Kassirer: In August, the diversion between returns in managed futures and hedge funds was striking, as I believe it will also be in September and October. It is clear that many hedge fund strategies that appear uncorrelated with stocks and bonds through periods of economic expansion are tightly linked fundamentally with the business cycle though credit sensitivity when the cycle turns down. One of the primary reasons that investors have sought out alternative investments is because they are expected to be relatively uncorrelated with stocks and bonds. If this is not true for many hedge fund strategies just at the point in the cycle when it is needed most, this will be a concern going forward. Managed futures strategies have won an important battle by surviving the current test. While this will shift interest to managed futures, it will not be sufficient to move the mainstream institutional investor if the strategies still look like a black box. Institutionally, it is difficult to rationalize investing in a strategy that you don't understand.
Seeman: The current markets have forced all investors to look at any manager who can generate positive returns. I do believe that many hedge fund investors will view managed futures in a more positive light. There should be some strong themes emphasizing the need for managed futures in any investor's account.
First is the notion of positive performance by managed futures in significantly down markets. That alone may speak for itself. Second, in these recent sell-offs of most global markets, the least liquid assets were hurt the most. Some of the better known hedge fund debacles were a result of leveraged positions in illiquid securities. Managed futures can boast daily liquidity of the account itself, with asset positions that are marked-to-market daily on a regulated exchange. Hedge funds may offer monthly liquidity, but also require a 30-day redemption notice.
[Name]: Our firm has long been a proponent of the use of managed futures as a vital component of a well-diversified absolute return driven portfolio. We have acted on that view by offering investors managed futures choices for the past 7 years.
The superior performance of many CTAs through this recent market crisis has provided some "real-time" evidence of the value of managed futures as a truly non-correlated asset class. If an investor's overall outlook includes more volatility, including rapid and significant trending in equity, fixed income and currency markets, a meaningful allocation to managed futures should be fully considered.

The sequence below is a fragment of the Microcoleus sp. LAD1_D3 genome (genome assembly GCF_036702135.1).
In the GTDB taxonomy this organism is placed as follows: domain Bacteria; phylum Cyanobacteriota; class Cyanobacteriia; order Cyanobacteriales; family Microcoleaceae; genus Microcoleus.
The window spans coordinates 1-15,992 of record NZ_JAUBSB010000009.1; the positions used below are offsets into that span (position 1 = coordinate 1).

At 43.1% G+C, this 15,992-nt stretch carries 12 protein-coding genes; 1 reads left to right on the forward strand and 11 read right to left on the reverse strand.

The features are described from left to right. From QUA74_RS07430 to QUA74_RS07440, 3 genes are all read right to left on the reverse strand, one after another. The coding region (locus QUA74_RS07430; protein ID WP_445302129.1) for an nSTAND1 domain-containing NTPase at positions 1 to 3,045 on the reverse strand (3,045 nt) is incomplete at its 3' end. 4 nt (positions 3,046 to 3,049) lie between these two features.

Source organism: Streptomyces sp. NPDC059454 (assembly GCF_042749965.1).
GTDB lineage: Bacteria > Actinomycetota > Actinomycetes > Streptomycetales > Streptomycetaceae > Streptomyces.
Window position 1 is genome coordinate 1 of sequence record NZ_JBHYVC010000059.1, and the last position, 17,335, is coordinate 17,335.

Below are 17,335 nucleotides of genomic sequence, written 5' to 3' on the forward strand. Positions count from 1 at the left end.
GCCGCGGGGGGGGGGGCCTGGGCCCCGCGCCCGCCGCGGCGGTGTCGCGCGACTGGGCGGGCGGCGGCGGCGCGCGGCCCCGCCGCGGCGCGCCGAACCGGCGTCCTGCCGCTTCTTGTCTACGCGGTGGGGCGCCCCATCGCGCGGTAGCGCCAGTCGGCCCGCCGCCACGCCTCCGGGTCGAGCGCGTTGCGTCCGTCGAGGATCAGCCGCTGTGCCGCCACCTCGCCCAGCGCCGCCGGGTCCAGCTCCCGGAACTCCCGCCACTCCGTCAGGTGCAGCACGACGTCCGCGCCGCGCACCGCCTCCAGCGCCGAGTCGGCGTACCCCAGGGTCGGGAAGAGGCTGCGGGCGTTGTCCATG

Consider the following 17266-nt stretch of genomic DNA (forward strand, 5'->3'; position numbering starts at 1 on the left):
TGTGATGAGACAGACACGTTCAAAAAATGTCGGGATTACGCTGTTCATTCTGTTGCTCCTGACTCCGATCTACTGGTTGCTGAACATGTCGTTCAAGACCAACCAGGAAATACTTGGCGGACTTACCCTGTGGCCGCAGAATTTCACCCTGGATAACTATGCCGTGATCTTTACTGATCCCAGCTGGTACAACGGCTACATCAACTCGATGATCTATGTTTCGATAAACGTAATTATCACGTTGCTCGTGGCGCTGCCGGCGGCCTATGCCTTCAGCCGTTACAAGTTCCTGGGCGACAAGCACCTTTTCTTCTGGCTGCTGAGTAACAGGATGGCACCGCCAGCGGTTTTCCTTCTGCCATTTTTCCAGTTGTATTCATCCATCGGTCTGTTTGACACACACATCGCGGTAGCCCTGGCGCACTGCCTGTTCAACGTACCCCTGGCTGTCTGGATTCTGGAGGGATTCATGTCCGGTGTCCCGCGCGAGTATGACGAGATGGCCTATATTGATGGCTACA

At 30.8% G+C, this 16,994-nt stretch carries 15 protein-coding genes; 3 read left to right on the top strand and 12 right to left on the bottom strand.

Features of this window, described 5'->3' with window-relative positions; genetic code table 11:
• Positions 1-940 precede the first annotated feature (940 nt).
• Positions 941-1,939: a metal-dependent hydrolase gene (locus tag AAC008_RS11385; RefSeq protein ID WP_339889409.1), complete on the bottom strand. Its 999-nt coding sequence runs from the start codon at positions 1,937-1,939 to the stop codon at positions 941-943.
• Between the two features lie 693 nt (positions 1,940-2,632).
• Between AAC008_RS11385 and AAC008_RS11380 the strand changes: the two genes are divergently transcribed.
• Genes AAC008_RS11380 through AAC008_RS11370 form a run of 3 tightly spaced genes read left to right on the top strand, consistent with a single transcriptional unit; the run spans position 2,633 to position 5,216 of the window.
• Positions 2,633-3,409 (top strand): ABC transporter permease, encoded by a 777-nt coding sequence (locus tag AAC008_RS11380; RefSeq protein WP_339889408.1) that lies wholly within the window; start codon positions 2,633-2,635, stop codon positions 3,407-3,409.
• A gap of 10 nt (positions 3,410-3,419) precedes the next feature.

Q: Although managed futures investments are currently gaining in popularity while hedge funds are gaining in notoriety, successful investing is not judged as a popularity contest. Both of these areas provide unique investment advantages. How would you differentiate the relative advantages of managed futures and hedge funds?
Caudle: For investors concerned with liquidity, flexibility, and accountability, managed futures products are marked to market on real time basis, use predominately exchange traded investment vehicles, tend to have monthly liquidity, and are heavily regulated. Hedge funds tend to be less regulated, more secretive, and to have longer lock up periods. These traits allow hedge funds to implement more exotic and at times more profitable strategies.
Kassirer: It is very difficult to generalize since there are so many types of strategies in both managed futures and hedge fund investing. For example, managed futures strategies showed a lack of correlation with equities during the last few months; most hedge fund strategies did not. On the other hand, Phoenix's Fixed-Income Arbitrage Fund was uncorrelated with equities during this period, and earned about 1% each month because it had eliminated all credit exposure as far back as January of this year. Similarly, many managed futures strategies need trending markets to do well, and there are periods of low volatility and range trading that can be wonderful for carry strategies in many hedge funds but which can frustrate managed futures trend followers.
In general, the greater liquidity, transparency, and less fundamental linkages to the business cycle are pluses for managed futures. These have to be weighed against the more apparent and rational fundamental logic supporting most hedge fund strategies. The ideal strategies are those that take the best of both these attributes into either the managed futures or hedge fund strategy. This is how we try to manage our managed futures business.
Seeman: Both of these investment areas have compelling and unique advantages. In light of current events, there is a renewed emphasis on liquidity, both with regards to the instruments traded within the portfolio, as well as the liquidity associated with redemption policies for the investor. While the majority of hedge funds provide for monthly redemptions with thirty days notice, some still offer only quarterly liquidity, and in some cases, only yearly. For managed futures fund investors, monthly liquidity with ten days notice is usually the rule, and in managed accounts, nearly daily liquidity is available.